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AEC Business Innovation & the AIA

Updated: Apr 7, 2021

This past week I sat down with AIA Component Leadership from the Central States, Florida/Caribbean, Michigan, New York, Northwest, Pacific, and the Virginias for some live Q&A regarding my candidacy. Check out the video below!


Some of the questions asked were

  • How will technology help in resolving future and current issues of the AIA?

  • Can you share some specific examples of how AIA may elevate its efforts in fostering innovation nationally and at the local level?

  • What do you see as the future role of the Strategic Council?

  • And do you feel the role of this Council will be evolving or staying the same?

  • How can the AIA evolve to embrace and empower its members in non-traditional practice?




Feel free to share with me your thoughts on the discussion in the comment section below or email me at ricardo@bytesandmortar.com


AIA's Engaging with Component Leadership Candidate Webinar


Video Transcript:


Ricardo: Hello!

William: Howdy! Let me get my timer started here.

Ricardo: No worries

William: Yep good, so I'm just gonna get going here: How will technology help in resolving future and current issues of the AIA?


Ricardo: That that's uh that's a little bit of a softball question for me, but I'll take it! One thing we need to keep in mind with technology is that we tend to think of it, at the office level specifically, like this is like icing on the cake, we get the young kid to do it and they'll help us. The main thing we need to keep in mind is that this is a discussion that is rooted in business continuity and how sustainable our practices are, right. So how do we make that happen at the AIA level, at the Institute level we need to, I would say, accelerate the discussions that we've been having very similar to what a few of our colleagues have mentioned with the True Wind Capital, and the construction documents deal. But we need to formalize those. Formalize those in a way that we can look at it really as an institute, as a body. That means that the resources would need to be developed, in terms of people and funds to be able to have these discussions and figure out ways of how to get these learnings, these pieces of knowledge into the hands of components and practices throughout. Because the main issue that I see is how someone in a small to mid-sized firm is able to do and overcome these challenges if they don't even have access to the resources, the tools, and the knowledge, required to do that. I think we have we can play an active role in that, instead of doing it a little bit tangentially, you'll do it a little bit more directly.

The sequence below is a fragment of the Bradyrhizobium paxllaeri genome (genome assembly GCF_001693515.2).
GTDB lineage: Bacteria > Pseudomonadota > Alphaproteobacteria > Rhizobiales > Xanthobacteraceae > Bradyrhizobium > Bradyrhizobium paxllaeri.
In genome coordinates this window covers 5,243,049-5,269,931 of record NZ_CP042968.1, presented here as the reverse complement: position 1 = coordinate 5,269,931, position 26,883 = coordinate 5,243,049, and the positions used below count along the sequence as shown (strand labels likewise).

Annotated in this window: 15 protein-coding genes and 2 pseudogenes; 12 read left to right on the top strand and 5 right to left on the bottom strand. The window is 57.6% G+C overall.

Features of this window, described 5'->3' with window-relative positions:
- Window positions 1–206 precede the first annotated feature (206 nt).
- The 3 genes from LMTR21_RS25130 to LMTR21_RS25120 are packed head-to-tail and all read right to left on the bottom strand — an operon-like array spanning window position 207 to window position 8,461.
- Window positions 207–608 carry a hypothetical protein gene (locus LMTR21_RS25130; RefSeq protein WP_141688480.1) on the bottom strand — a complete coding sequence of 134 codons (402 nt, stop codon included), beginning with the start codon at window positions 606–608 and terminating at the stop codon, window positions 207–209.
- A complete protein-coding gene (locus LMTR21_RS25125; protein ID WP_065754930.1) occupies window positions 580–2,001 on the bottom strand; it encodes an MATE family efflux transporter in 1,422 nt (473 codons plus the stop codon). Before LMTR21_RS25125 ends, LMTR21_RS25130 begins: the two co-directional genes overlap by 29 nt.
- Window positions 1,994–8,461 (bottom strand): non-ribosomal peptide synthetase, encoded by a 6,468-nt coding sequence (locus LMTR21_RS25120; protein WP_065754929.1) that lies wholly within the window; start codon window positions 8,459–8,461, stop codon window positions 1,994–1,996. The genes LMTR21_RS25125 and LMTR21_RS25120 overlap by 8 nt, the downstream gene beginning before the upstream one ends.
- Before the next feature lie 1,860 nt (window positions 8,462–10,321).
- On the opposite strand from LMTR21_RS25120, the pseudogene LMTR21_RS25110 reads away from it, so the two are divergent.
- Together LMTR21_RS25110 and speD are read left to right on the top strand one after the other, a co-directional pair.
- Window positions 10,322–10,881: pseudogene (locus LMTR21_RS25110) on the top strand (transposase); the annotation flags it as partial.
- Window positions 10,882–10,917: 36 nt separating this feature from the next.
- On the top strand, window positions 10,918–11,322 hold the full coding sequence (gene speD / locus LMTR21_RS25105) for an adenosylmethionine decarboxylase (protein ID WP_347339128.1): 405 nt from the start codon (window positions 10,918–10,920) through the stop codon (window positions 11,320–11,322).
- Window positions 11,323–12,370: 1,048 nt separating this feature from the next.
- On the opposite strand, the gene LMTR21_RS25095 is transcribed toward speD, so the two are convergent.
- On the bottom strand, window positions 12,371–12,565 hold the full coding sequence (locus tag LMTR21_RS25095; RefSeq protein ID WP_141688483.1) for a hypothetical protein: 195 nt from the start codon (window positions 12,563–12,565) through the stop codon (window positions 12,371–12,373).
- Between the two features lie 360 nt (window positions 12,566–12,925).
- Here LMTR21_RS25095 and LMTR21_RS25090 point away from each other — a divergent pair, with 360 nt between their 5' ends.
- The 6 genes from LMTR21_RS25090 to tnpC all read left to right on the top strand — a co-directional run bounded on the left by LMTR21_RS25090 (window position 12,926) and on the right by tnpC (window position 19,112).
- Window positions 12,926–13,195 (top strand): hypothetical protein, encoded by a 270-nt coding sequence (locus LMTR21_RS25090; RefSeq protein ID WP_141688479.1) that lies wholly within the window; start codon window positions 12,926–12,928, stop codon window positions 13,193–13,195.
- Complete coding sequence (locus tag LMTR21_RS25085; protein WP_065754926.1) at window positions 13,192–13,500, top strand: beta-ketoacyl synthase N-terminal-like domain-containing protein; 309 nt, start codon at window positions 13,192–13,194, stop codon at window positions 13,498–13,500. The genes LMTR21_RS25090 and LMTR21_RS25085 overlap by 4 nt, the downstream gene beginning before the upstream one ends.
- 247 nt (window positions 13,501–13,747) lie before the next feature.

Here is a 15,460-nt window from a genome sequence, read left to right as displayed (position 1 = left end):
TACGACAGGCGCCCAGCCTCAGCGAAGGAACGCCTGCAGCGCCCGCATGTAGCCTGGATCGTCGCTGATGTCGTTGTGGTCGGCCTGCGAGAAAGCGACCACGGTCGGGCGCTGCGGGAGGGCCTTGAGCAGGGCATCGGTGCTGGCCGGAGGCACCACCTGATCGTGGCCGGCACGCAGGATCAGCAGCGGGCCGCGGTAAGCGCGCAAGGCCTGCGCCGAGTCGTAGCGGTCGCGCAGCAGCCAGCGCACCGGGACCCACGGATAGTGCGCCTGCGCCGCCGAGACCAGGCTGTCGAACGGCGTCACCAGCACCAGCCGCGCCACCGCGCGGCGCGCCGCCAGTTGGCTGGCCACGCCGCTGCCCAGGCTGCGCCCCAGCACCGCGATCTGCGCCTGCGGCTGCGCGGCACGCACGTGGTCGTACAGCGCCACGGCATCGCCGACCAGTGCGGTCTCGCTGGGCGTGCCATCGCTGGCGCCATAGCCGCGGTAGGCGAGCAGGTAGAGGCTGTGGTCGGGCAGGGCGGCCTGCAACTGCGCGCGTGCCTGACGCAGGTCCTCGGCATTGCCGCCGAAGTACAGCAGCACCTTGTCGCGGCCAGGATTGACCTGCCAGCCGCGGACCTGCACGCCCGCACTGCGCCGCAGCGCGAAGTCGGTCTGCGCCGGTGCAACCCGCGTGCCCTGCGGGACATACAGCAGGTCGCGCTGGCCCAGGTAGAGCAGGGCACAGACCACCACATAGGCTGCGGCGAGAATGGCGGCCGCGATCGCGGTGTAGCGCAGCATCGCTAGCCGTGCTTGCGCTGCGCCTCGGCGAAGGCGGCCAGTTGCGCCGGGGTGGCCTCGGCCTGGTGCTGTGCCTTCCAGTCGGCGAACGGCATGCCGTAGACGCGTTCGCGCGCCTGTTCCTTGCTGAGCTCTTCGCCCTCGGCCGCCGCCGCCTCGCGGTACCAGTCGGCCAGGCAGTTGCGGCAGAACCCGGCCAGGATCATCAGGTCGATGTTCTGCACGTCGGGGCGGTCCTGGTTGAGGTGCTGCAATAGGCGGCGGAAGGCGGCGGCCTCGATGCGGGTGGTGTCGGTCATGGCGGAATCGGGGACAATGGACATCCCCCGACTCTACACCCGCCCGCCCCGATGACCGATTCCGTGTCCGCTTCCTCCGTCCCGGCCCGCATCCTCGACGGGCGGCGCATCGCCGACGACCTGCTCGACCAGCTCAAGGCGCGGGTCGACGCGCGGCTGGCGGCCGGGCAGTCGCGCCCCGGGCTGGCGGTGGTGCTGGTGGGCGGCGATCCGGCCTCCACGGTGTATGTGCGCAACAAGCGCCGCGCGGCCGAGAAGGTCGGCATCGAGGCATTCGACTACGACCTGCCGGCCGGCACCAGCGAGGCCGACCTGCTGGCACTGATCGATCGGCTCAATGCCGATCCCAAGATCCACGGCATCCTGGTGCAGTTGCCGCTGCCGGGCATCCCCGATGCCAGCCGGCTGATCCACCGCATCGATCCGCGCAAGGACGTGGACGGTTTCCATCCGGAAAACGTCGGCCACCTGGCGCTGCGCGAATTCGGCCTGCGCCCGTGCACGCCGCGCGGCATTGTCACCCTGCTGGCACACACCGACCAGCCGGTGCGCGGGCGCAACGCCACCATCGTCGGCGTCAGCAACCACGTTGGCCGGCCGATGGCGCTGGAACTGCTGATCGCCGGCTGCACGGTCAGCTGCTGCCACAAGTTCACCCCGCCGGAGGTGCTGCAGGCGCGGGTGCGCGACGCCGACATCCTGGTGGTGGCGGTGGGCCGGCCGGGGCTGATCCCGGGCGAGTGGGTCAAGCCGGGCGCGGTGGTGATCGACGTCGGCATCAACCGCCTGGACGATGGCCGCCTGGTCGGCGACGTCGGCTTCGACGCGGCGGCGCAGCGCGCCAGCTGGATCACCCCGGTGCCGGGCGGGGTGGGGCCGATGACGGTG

William: Super, thanks. Can you share some specific examples of how AIA may elevate its efforts in fostering innovation nationally and at the local level?